Up, up and away.
Last week in the States, the S&P 500 closed at another record high, capping its biggest weekly gain in three months.
Remind me… wasn't it last week the world was supposed to descend into a FINANCIAL APOCALYPSE?
Crisis averted — giving investors the green light to pile back into shares.
Strange things these markets.
It was only last week when JPMorgan Chase CEO Jamie Dimon said he was certain that the U.S. would not default, but acknowledged that the bank's money market funds had sold most of their short-term Treasuries, just in case.
In the world of high finance, with billions of dollars at stake, "certainty" takes on a whole new definition. A better definition is "cover your back."
No back covering this morning however, with the front page of The Australian Financial Review says…
"More buoyant $A, sharemarket gains tipped"
Another 5-year high for the ASX
Yes, Foolish readers. The bull market roars on, higher and higher.
In morning trade, the benchmark S&P/ASX200 hit a peak of 5363, its highest mark since June 2008. The Age quotes Angus Gluskie, managing director at White Funds Management, as saying…
"The market will continue to rally based on improving economic fundamentals and a potential delay in tapering of the Federal Reserve's stimulus."
Buy now, Fools, or forever hold your peace, and your term deposits.
This is Platinum Capital's upbeat assessment of the markets…
"It would be no surprise for the markets to have some retracement, but the general improving economic tone and still massive printing of money suggests that a retreat in prices should be used as a buying opportunity."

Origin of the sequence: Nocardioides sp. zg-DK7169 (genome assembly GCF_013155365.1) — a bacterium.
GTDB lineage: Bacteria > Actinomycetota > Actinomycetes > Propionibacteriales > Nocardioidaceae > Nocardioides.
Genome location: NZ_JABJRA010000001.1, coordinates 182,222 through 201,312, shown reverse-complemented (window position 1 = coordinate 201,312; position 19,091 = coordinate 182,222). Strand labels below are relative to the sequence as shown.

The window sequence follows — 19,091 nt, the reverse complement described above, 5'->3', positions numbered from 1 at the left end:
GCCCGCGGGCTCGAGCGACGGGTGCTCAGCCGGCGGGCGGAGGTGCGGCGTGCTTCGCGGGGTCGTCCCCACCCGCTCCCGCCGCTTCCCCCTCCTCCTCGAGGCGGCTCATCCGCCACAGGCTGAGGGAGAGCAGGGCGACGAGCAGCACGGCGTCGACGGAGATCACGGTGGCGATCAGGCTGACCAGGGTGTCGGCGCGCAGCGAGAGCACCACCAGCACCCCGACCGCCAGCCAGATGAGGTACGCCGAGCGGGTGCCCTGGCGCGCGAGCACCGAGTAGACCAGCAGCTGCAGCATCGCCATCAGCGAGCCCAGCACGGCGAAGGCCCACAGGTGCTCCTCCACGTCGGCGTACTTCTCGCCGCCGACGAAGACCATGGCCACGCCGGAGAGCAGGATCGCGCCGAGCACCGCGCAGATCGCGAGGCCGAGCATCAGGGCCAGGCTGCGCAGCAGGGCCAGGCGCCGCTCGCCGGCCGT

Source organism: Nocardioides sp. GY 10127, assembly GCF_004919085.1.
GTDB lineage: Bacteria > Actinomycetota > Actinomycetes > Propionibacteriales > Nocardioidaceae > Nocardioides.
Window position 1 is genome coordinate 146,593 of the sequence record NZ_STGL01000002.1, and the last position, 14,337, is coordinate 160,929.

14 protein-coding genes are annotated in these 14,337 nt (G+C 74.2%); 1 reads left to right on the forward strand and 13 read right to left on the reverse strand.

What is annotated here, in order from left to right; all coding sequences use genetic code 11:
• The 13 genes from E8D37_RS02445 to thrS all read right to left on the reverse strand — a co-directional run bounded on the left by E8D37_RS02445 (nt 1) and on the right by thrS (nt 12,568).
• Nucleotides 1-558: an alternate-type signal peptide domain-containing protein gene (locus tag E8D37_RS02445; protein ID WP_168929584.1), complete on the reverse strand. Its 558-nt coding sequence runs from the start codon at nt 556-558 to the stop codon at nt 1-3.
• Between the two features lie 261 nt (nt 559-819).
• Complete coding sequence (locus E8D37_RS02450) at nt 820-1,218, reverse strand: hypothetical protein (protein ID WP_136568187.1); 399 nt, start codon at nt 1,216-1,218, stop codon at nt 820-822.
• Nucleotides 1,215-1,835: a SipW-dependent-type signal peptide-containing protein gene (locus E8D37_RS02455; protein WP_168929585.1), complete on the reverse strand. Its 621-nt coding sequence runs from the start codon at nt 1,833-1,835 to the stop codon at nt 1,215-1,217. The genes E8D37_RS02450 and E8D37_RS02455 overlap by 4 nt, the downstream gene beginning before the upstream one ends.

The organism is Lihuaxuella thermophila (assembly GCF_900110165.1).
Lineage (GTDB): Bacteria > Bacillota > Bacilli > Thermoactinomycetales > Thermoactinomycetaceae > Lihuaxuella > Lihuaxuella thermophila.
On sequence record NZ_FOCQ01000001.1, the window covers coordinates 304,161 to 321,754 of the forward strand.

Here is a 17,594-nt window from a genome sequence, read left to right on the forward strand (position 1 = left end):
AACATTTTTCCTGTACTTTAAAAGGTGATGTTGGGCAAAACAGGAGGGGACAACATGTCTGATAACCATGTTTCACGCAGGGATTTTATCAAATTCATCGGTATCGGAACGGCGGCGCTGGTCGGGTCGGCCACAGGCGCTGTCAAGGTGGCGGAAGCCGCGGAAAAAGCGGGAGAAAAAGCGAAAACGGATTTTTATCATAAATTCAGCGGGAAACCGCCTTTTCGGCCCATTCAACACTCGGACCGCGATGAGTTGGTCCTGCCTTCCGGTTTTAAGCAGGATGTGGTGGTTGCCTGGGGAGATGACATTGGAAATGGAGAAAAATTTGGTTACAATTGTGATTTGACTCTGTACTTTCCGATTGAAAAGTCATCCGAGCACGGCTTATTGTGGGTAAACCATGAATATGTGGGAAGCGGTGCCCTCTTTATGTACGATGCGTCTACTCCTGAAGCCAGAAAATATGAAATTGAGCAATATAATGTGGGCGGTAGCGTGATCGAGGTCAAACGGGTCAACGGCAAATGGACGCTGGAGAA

Nothing to fear then, hey?
Maybe we just don't get it…
Not according to one Foolish reader who didn't quite see it our way, sending us this somewhat cryptic message over the weekend…
"YOU GUYS DON'T UNDERSTAND WHAT'S ABOUT TO HAPPEN."
He's right you know? We don't know what's ahead.
But we're not the only ones. For all the commentators who think they know what's ahead — whether that be doom, gloom or something in between — the truth is the future is always unknown.
But that shouldn't stop us following the advice of great investors like Matthew McLennan who in The Australian Financial Review said…
"We think the best way to produce real returns over the long term is to own good businesses at good prices. We love businesses that have been around for a long time. Businesses that have things that ought to make them persist — relative scale advantages, customer captivity and so forth."
Let me think…
Woolworths (ASX: WOW)?
Telstra (ASX: TLS)?
CSL (ASX: CSL)?
BHP Billiton (ASX: BHP)?
Google (Nasdaq: GOOG)?
Google $1,000– the greatest company on earth?
You get the picture. Nothing ever is certain, but each of those companies fits the McLennan criteria — companies with sustainable competitive advantages. Yes — even Google. Charlie Munger recently said "Google has a huge new moat. In fact I've probably never seen such a wide moat."
Speaking of Google, imagine my surprise when I woke up Saturday morning to find my shares in the search engine giant had jumped a whopping 14% to close above $1,000 per share — powering my SMSF to new highs. It's what happens when your second largest holding gets a rocket up its share price.
The latest double for my SMSF
Although it feels good to have such a big winner — Google is now a double for my SMSF — I know not to get too carried away. Markets have a certain way of cutting tall poppies back to earth, just when you least expect it.
Whichever way you look at it, technology stocks are HOT right now in the States. Facebook (Nasdaq: FB) — another of my holdings — jumped 4% to $54 on Friday, in the process hitting an all-time high.
Facebook shares have more than doubled in 2013 — not bad for a stock where a little over a year ago a Barron's columnist said the true value of the shares was $15.
Aussie investors don't seem to have much time for U.S. stocks, and probably don't have much time for Facebook shares either.